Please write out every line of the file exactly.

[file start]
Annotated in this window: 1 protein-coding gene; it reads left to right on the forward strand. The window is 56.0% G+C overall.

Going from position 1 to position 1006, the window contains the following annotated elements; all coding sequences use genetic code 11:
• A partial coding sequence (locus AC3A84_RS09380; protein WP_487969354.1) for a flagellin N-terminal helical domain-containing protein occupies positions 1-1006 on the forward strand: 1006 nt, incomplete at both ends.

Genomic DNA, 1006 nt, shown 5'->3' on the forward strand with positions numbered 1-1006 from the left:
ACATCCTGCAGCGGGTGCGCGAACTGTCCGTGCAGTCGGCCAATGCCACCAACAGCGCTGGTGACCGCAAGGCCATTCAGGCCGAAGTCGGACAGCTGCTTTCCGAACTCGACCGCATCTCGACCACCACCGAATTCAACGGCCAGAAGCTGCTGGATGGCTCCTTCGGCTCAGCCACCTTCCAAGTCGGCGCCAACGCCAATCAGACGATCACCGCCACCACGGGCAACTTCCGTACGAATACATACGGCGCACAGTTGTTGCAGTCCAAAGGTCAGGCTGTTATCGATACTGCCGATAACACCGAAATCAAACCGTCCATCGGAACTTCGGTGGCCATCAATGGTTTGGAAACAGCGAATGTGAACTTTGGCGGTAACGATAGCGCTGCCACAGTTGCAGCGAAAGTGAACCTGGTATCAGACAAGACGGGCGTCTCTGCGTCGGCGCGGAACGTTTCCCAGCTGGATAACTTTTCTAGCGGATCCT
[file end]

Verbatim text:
Annotated in this window: 1 protein-coding gene; it reads left to right on the forward strand. The window is 56.0% G+C overall.

Going from position 1 to position 1006, the window contains the following annotated elements; all coding sequences use genetic code 11:
• A partial coding sequence (locus AC3A84_RS09380; protein WP_487969354.1) for a flagellin N-terminal helical domain-containing protein occupies positions 1-1006 on the forward strand: 1006 nt, incomplete at both ends.

Genomic DNA, 1006 nt, shown 5'->3' on the forward strand with positions numbered 1-1006 from the left:
ACATCCTGCAGCGGGTGCGCGAACTGTCCGTGCAGTCGGCCAATGCCACCAACAGCGCTGGTGACCGCAAGGCCATTCAGGCCGAAGTCGGACAGCTGCTTTCCGAACTCGACCGCATCTCGACCACCACCGAATTCAACGGCCAGAAGCTGCTGGATGGCTCCTTCGGCTCAGCCACCTTCCAAGTCGGCGCCAACGCCAATCAGACGATCACCGCCACCACGGGCAACTTCCGTACGAATACATACGGCGCACAGTTGTTGCAGTCCAAAGGTCAGGCTGTTATCGATACTGCCGATAACACCGAAATCAAACCGTCCATCGGAACTTCGGTGGCCATCAATGGTTTGGAAACAGCGAATGTGAACTTTGGCGGTAACGATAGCGCTGCCACAGTTGCAGCGAAAGTGAACCTGGTATCAGACAAGACGGGCGTCTCTGCGTCGGCGCGGAACGTTTCCCAGCTGGATAACTTTTCTAGCGGATCCT